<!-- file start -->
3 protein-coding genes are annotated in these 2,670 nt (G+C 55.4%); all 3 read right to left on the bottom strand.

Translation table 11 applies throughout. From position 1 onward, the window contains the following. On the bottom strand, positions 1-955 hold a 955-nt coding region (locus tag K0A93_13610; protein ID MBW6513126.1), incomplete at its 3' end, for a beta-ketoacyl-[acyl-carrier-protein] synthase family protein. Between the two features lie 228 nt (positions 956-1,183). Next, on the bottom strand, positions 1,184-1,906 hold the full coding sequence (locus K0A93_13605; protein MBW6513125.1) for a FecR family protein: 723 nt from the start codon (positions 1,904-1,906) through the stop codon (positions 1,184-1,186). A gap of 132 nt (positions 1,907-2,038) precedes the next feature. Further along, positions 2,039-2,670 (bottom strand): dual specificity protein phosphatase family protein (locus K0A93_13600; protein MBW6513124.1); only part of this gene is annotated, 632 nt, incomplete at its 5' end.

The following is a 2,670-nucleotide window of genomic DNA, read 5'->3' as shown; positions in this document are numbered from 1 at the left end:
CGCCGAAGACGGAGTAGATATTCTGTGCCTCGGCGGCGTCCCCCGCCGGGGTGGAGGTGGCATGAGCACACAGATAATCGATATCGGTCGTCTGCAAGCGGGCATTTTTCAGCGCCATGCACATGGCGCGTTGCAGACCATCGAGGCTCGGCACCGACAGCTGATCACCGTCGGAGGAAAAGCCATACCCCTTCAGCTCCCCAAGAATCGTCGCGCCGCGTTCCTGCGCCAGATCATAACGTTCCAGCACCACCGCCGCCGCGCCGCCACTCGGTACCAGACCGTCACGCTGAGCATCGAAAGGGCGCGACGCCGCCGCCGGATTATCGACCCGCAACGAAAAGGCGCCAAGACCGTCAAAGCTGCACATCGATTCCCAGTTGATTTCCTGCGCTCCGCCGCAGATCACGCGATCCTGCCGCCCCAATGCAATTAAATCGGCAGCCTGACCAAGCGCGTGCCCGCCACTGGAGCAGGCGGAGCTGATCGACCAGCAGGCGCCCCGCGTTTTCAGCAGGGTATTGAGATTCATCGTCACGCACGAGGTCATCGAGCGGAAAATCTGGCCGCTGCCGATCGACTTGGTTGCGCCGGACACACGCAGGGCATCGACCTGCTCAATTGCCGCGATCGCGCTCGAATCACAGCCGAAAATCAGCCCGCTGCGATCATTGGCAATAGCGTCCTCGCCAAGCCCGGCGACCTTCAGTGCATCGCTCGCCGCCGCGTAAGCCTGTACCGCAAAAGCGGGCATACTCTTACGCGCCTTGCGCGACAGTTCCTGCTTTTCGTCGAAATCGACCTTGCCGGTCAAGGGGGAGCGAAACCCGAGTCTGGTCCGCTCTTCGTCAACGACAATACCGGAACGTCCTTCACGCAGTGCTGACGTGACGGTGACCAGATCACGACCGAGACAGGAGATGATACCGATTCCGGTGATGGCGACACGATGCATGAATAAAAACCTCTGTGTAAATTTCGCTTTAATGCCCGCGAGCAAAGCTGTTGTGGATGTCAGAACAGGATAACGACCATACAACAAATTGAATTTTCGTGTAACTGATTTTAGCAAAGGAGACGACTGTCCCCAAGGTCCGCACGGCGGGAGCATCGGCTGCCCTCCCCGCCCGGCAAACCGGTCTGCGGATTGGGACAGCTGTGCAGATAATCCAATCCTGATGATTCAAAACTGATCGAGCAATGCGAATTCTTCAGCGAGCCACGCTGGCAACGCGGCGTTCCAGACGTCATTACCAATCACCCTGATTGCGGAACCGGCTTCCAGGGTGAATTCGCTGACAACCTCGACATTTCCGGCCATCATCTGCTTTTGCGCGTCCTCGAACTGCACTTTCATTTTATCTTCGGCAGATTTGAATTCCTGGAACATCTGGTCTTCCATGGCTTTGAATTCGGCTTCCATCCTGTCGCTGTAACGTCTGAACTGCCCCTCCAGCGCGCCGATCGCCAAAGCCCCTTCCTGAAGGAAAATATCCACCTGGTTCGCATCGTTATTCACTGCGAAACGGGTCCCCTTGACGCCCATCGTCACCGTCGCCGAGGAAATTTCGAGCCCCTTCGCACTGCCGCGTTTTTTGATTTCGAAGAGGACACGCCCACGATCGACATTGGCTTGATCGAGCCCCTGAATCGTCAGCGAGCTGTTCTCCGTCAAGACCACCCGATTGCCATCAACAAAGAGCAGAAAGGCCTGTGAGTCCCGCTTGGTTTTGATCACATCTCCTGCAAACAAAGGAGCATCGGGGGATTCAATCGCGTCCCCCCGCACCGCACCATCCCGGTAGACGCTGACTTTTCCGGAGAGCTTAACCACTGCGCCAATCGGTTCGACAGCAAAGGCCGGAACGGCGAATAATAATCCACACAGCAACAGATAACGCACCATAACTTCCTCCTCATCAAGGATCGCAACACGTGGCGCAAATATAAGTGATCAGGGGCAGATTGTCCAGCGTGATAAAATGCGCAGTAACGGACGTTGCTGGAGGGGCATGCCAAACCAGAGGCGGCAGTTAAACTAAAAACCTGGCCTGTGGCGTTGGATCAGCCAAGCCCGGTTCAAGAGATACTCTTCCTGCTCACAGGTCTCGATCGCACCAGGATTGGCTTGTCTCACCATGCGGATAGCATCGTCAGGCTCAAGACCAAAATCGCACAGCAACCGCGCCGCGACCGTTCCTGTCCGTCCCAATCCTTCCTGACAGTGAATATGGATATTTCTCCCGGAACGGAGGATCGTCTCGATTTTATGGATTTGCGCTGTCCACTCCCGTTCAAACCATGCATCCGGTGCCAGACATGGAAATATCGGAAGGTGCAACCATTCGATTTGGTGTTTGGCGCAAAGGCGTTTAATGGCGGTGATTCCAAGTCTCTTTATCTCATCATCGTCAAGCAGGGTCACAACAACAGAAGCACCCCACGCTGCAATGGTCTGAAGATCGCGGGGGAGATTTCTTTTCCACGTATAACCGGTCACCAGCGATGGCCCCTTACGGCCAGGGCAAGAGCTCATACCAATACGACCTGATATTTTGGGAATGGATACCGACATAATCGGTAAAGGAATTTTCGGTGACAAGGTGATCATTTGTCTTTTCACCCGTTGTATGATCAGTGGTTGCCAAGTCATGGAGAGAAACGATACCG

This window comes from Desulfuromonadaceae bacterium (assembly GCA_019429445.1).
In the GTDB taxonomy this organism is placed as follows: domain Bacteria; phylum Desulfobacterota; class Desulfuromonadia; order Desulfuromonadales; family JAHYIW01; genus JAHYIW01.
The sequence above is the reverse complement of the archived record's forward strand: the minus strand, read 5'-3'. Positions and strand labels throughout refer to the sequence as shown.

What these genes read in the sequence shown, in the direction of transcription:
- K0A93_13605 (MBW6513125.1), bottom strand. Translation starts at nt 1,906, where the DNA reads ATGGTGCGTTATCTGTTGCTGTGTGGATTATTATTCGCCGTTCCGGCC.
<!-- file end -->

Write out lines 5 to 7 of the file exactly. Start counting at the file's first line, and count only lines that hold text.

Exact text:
This window comes from Desulfuromonadaceae bacterium (assembly GCA_019429445.1).
In the GTDB taxonomy this organism is placed as follows: domain Bacteria; phylum Desulfobacterota; class Desulfuromonadia; order Desulfuromonadales; family JAHYIW01; genus JAHYIW01.
The sequence above is the reverse complement of the archived record's forward strand: the minus strand, read 5'-3'. Positions and strand labels throughout refer to the sequence as shown.